Ted Underwood is a professor of information science and English at the University of Illinois at Urbana-Champaign.


AI Can Enhance the Pleasures of Learning

It will contribute to the deeply human parts of us.


AI is part of a larger phenomenon that has shaped knowledge production around the world — an enormous democratization of what is known as well as what is knowable. Indeed, almost all of the macro-trends shaping higher education come down to the increasing availability of information. At times, it seems, people want to credit the internet for this revolution. However, it’s not Wikipedia that has made the biggest change to the availability of information, or what counts as knowledge.

Look at our own institutions.

Since the ‘60s, colleges have been home to new fields of discovery that have not only expanded the landscape of knowledge, but have helped expand the collective sense of what it means to be human.

Women’s, gender, Africana, Asian American, Chicano/a and Latino/a studies are a few examples. We also have fields that have stretched the limit of how we know (computer science, neuroscience, or cognitive science), what we know (materials science or string theory), and how we use it (environmental engineering, data science, and nanotechnology), just to name a few.

It is commonplace to lament that colleges are great at adding new things but not so great at ending them. But that isn’t something to lament. We are here to add to knowledge, not erase it or pretend it never happened.

This means that the frontiers of knowledge aren’t here to be shunned by higher education. They are here to be pressed. If AI is an outgrowth of the human drive to know, which it is, it can emerge as a positive contributor not just to what humans know, but how.

My conviction here emerges in part from my own research in the neuroscience of aesthetics, which has led me to believe that the probabilistic nature of human learning — the very principle that undergirds modern AI — is intricately connected to something that seems to hit at the core of who we are as humans: our ability to experience beauty.

Simply put, beauty emerges with certain kinds of learning because we can experience pleasure when the predictions we make about the world are verified — when we predict what happens next, or what goes together, and we are right. We also experience pleasure when we learn something new, especially when what we learn provides insight into something that had previously been ambiguous, uncertain, or confusing. More than this, aesthetic pleasure can enhance learning by orienting us toward objects and experiences that may afford the biggest learning gains.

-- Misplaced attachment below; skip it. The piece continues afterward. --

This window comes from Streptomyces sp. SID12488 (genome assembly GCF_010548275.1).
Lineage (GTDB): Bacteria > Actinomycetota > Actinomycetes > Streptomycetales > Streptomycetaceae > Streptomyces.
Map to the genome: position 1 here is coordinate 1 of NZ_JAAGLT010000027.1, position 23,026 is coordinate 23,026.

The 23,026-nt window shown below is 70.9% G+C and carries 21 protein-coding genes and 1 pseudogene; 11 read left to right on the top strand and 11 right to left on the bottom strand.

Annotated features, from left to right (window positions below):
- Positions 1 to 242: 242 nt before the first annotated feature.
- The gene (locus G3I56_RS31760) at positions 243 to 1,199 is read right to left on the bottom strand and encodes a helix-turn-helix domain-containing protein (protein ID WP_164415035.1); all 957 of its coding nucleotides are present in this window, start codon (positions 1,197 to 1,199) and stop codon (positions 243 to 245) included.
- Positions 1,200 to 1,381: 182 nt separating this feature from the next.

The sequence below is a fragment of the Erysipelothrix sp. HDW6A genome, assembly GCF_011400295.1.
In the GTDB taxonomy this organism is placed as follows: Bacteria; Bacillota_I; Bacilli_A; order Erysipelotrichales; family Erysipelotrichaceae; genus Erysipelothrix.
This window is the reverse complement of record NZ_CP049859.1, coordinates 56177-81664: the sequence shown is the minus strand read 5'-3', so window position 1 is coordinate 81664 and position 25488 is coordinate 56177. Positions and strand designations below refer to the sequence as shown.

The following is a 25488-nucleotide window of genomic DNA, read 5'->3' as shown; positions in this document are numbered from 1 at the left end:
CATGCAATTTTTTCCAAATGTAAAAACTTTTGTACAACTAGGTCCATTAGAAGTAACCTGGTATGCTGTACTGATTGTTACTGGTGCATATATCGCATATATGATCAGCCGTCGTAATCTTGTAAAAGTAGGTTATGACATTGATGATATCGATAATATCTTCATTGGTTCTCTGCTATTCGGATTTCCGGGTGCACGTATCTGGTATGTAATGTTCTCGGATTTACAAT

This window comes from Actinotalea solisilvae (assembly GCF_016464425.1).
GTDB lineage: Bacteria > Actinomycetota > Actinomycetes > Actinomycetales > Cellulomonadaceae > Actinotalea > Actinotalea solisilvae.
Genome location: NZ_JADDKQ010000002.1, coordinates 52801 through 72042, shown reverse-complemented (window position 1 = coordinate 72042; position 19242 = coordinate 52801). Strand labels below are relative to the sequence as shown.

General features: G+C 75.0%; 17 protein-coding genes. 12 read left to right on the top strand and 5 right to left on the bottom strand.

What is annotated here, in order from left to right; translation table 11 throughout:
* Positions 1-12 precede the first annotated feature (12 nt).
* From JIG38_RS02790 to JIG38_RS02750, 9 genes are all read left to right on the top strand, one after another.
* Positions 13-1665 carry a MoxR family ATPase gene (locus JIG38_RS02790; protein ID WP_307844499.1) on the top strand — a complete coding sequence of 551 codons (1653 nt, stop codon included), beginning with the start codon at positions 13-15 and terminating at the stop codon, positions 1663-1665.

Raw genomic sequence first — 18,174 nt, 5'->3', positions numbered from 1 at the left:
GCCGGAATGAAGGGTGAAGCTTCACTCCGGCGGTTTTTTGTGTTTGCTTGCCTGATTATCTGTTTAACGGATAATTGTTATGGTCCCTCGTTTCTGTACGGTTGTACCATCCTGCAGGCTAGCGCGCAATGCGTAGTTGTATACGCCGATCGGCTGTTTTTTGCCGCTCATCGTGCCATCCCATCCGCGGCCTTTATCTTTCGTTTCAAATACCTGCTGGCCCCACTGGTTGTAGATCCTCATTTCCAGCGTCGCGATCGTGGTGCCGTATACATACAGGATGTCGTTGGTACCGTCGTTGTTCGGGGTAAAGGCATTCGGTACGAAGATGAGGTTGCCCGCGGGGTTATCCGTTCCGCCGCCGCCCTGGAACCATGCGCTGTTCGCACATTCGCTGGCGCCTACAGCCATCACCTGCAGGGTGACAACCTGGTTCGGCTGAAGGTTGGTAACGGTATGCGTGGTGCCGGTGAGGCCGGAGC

Nothing ChatGPT does will take away the pleasures of learning. More profoundly, it seems clear that the active part of learning is immensely important. Learning requires more than synthesis of information, for it is in the testing of knowledge that we make the biggest gains in understanding. This means that it is how we put our knowledge to work that matters. It also means that learning is a social undertaking, in which we discuss, dispute, verify, reject, modify, and extend what we (think we) know to other people and the world around us. These are fundamentally human endeavors.

What differentiates humans from AI, in part, comes down to that: The pleasures of learning lead us toward creative possibilities, as well as toward active experimentation. For now, humans do that, and they do it pretty well. And I would advise that humans limit AI action — the ability to directly influence the world around us by altering or manipulating it – because it is in action that what humans value most really lies. It is in not just what we do, but in the effects of what we do in the world. It is in ethics that humanity finds itself and determines its own meaning.

The hope for humanity remains where it always was: with us and us alone.

G. Gabrielle Starr is president of Pomona College.


Don’t Believe the Hype

Previous tech bubbles offer lessons for AI.


The announcement of ChatGPT and subsequent wave of emotional energy, both positive and negative, have triggered a powerful case of déjà vu among scholars who study the socioeconomic effects of new technologies. After all, it was less than a decade ago that books like Erik Brynjolfsson and Andrew McAfee’s The Second Machine Age: Work, Progress, and Prosperity in a Time of Brilliant Technologies (2014) and Martin Ford’s Rise of the Robots: Technology and the Threat of a Jobless Future (2015) were predicting rapidly increasing productivity as a result of artificial intelligence and robotics. Those predictions came to naught. Productivity has remained low throughout the last decade, and in some quarters in the United States was even negative. Historians of computing will tell you about similar bubbles around AI in the 1960s and 1980s, which, when the promises of the technologies failed to arrive, were followed by “AI winters,” periods when funding for research into artificial intelligence all but dried up.